This article describes a method for automatic segmentation of the abdomen into three anatomical regions: subcutaneous,
retroperitoneal and visceral. For the last two regions the amount of adipose tissue (fat) is quantified.
According to recent medical research, the distinction between retroperitoneal and visceral fat is important for
studying metabolic syndrome, which is closely related to diabetes. However previous work has neglected to
address this point, treating the two types of fat together.
We use T1-weighted three-dimensional magnetic resonance data of the abdomen of obese minipigs. The
pigs were manually dissected right after the scan, to produce the "ground truth" segmentation. We perform
automatic segmentation on a representative slice, which on humans has been shown to correlate with the amount
of adipose tissue in the abdomen. The process of automatic fat estimation consists of three steps. First,
the subcutaneous fat is removed with a modified active contour approach. The energy formulation of the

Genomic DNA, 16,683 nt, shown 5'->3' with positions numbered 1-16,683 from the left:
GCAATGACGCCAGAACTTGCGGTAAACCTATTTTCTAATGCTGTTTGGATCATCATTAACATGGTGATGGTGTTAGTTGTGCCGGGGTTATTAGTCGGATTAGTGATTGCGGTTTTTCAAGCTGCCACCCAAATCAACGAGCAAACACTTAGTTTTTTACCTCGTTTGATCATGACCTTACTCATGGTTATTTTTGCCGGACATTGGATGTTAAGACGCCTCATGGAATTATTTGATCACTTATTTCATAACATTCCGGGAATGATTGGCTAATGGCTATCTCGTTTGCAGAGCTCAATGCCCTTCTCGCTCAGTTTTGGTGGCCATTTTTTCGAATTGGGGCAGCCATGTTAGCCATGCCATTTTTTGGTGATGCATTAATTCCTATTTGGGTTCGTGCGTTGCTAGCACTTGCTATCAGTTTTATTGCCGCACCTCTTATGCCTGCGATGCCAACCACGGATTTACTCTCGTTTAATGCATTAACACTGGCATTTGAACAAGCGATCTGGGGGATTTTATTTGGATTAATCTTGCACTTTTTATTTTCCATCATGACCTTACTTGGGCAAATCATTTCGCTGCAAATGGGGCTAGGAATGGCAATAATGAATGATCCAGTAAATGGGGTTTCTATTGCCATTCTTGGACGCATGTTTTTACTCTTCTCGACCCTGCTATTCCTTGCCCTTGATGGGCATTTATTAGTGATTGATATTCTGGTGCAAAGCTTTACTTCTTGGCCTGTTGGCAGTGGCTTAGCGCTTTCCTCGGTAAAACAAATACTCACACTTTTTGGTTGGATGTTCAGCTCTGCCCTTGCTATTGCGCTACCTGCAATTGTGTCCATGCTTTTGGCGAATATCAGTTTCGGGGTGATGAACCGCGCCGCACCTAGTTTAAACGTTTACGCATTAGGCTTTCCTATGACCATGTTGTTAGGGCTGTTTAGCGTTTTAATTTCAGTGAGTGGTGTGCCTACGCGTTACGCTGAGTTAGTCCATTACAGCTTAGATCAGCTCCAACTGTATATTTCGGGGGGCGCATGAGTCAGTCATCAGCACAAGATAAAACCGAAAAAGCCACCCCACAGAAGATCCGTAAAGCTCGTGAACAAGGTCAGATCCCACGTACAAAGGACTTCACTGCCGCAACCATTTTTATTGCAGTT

active contour exploits the homogeneous nature of the subcutaneous fat and the smoothness of the boundary.
Subsequently the retroperitoneal fat located around the abdominal cavity is separated from the visceral fat. For
this, we formulate a cost function on a contour, based on intensities, edges, distance to center and smoothness,
so as to exploit the properties of the retroperitoneal fat. We then globally optimize this function using dynamic
Finally, the fat content of the retroperitoneal and visceral regions is quantified based on a fuzzy c-means clustering
of the intensities within the segmented regions. The segmentation proved satisfactory by visual inspection,
and closely correlated with the manual dissection data. The correlation was 0.89 for the retroperitoneal fat, and
0.74 for the visceral fat.